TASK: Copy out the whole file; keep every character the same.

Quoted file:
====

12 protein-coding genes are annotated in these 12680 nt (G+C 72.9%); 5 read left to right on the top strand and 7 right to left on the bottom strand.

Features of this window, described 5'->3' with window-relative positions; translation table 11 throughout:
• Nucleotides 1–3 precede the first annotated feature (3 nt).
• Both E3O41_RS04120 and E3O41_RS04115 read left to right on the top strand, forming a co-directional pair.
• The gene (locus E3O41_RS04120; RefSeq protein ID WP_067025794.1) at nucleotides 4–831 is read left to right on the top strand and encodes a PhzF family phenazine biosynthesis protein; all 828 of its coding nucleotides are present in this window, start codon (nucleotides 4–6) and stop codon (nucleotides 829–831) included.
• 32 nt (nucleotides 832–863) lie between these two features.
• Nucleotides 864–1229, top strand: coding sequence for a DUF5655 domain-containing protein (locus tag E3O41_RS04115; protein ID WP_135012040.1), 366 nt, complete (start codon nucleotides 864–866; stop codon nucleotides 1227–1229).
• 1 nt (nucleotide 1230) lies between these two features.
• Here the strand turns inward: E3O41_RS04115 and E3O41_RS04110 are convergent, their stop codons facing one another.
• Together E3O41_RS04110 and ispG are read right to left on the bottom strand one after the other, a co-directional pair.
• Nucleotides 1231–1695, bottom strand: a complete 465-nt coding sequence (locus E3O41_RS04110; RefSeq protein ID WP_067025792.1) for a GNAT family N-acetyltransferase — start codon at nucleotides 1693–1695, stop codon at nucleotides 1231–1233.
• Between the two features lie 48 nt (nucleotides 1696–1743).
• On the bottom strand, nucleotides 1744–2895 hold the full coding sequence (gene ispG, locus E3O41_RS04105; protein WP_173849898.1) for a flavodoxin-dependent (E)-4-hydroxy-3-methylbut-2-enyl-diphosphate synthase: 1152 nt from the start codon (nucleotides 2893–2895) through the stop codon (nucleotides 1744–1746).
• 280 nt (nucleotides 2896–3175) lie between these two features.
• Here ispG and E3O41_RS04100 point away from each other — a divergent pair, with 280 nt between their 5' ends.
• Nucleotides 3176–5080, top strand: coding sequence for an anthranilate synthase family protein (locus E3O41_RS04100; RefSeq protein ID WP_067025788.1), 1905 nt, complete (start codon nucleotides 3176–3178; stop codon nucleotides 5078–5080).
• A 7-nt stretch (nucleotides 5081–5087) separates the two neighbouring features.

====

12 protein-coding genes are annotated in these 12680 nt (G+C 72.9%); 5 read left to right on the top strand and 7 right to left on the bottom strand.

Features of this window, described 5'->3' with window-relative positions; translation table 11 throughout:
• Nucleotides 1–3 precede the first annotated feature (3 nt).
• Both E3O41_RS04120 and E3O41_RS04115 read left to right on the top strand, forming a co-directional pair.
• The gene (locus E3O41_RS04120; RefSeq protein ID WP_067025794.1) at nucleotides 4–831 is read left to right on the top strand and encodes a PhzF family phenazine biosynthesis protein; all 828 of its coding nucleotides are present in this window, start codon (nucleotides 4–6) and stop codon (nucleotides 829–831) included.
• 32 nt (nucleotides 832–863) lie between these two features.
• Nucleotides 864–1229, top strand: coding sequence for a DUF5655 domain-containing protein (locus tag E3O41_RS04115; protein ID WP_135012040.1), 366 nt, complete (start codon nucleotides 864–866; stop codon nucleotides 1227–1229).
• 1 nt (nucleotide 1230) lies between these two features.
• Here the strand turns inward: E3O41_RS04115 and E3O41_RS04110 are convergent, their stop codons facing one another.
• Together E3O41_RS04110 and ispG are read right to left on the bottom strand one after the other, a co-directional pair.
• Nucleotides 1231–1695, bottom strand: a complete 465-nt coding sequence (locus E3O41_RS04110; RefSeq protein ID WP_067025792.1) for a GNAT family N-acetyltransferase — start codon at nucleotides 1693–1695, stop codon at nucleotides 1231–1233.
• Between the two features lie 48 nt (nucleotides 1696–1743).
• On the bottom strand, nucleotides 1744–2895 hold the full coding sequence (gene ispG, locus E3O41_RS04105; protein WP_173849898.1) for a flavodoxin-dependent (E)-4-hydroxy-3-methylbut-2-enyl-diphosphate synthase: 1152 nt from the start codon (nucleotides 2893–2895) through the stop codon (nucleotides 1744–1746).
• 280 nt (nucleotides 2896–3175) lie between these two features.
• Here ispG and E3O41_RS04100 point away from each other — a divergent pair, with 280 nt between their 5' ends.
• Nucleotides 3176–5080, top strand: coding sequence for an anthranilate synthase family protein (locus E3O41_RS04100; RefSeq protein ID WP_067025788.1), 1905 nt, complete (start codon nucleotides 3176–3178; stop codon nucleotides 5078–5080).
• A 7-nt stretch (nucleotides 5081–5087) separates the two neighbouring features.